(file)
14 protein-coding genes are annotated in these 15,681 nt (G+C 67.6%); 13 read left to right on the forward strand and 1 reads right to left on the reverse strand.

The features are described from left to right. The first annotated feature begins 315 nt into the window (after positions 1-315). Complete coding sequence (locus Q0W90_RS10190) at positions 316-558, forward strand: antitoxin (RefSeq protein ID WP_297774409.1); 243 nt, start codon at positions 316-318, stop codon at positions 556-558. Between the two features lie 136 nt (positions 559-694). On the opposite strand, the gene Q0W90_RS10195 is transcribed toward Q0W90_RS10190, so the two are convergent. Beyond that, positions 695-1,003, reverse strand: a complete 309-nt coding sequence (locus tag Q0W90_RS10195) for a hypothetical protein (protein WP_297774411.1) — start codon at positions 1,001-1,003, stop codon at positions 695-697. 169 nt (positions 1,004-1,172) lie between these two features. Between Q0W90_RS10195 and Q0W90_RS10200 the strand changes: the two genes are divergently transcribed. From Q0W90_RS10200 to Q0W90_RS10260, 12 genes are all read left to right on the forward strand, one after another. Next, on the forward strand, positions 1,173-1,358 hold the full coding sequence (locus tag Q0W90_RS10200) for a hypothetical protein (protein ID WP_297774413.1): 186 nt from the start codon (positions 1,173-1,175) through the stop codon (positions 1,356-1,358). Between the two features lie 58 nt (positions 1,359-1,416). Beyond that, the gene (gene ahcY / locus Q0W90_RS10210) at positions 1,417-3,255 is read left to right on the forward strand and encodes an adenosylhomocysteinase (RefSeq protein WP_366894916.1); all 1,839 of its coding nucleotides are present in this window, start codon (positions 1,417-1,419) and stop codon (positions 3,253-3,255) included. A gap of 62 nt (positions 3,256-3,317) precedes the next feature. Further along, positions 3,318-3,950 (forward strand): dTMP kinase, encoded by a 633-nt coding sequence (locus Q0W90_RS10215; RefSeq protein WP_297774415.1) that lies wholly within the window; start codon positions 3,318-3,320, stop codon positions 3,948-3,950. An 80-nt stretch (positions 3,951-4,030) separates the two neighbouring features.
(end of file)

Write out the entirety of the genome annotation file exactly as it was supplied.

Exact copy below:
14 protein-coding genes are annotated in these 15,681 nt (G+C 67.6%); 13 read left to right on the forward strand and 1 reads right to left on the reverse strand.

The features are described from left to right. The first annotated feature begins 315 nt into the window (after positions 1-315). Complete coding sequence (locus Q0W90_RS10190) at positions 316-558, forward strand: antitoxin (RefSeq protein ID WP_297774409.1); 243 nt, start codon at positions 316-318, stop codon at positions 556-558. Between the two features lie 136 nt (positions 559-694). On the opposite strand, the gene Q0W90_RS10195 is transcribed toward Q0W90_RS10190, so the two are convergent. Beyond that, positions 695-1,003, reverse strand: a complete 309-nt coding sequence (locus tag Q0W90_RS10195) for a hypothetical protein (protein WP_297774411.1) — start codon at positions 1,001-1,003, stop codon at positions 695-697. 169 nt (positions 1,004-1,172) lie between these two features. Between Q0W90_RS10195 and Q0W90_RS10200 the strand changes: the two genes are divergently transcribed. From Q0W90_RS10200 to Q0W90_RS10260, 12 genes are all read left to right on the forward strand, one after another. Next, on the forward strand, positions 1,173-1,358 hold the full coding sequence (locus tag Q0W90_RS10200) for a hypothetical protein (protein ID WP_297774413.1): 186 nt from the start codon (positions 1,173-1,175) through the stop codon (positions 1,356-1,358). Between the two features lie 58 nt (positions 1,359-1,416). Beyond that, the gene (gene ahcY / locus Q0W90_RS10210) at positions 1,417-3,255 is read left to right on the forward strand and encodes an adenosylhomocysteinase (RefSeq protein WP_366894916.1); all 1,839 of its coding nucleotides are present in this window, start codon (positions 1,417-1,419) and stop codon (positions 3,253-3,255) included. A gap of 62 nt (positions 3,256-3,317) precedes the next feature. Further along, positions 3,318-3,950 (forward strand): dTMP kinase, encoded by a 633-nt coding sequence (locus Q0W90_RS10215; RefSeq protein WP_297774415.1) that lies wholly within the window; start codon positions 3,318-3,320, stop codon positions 3,948-3,950. An 80-nt stretch (positions 3,951-4,030) separates the two neighbouring features.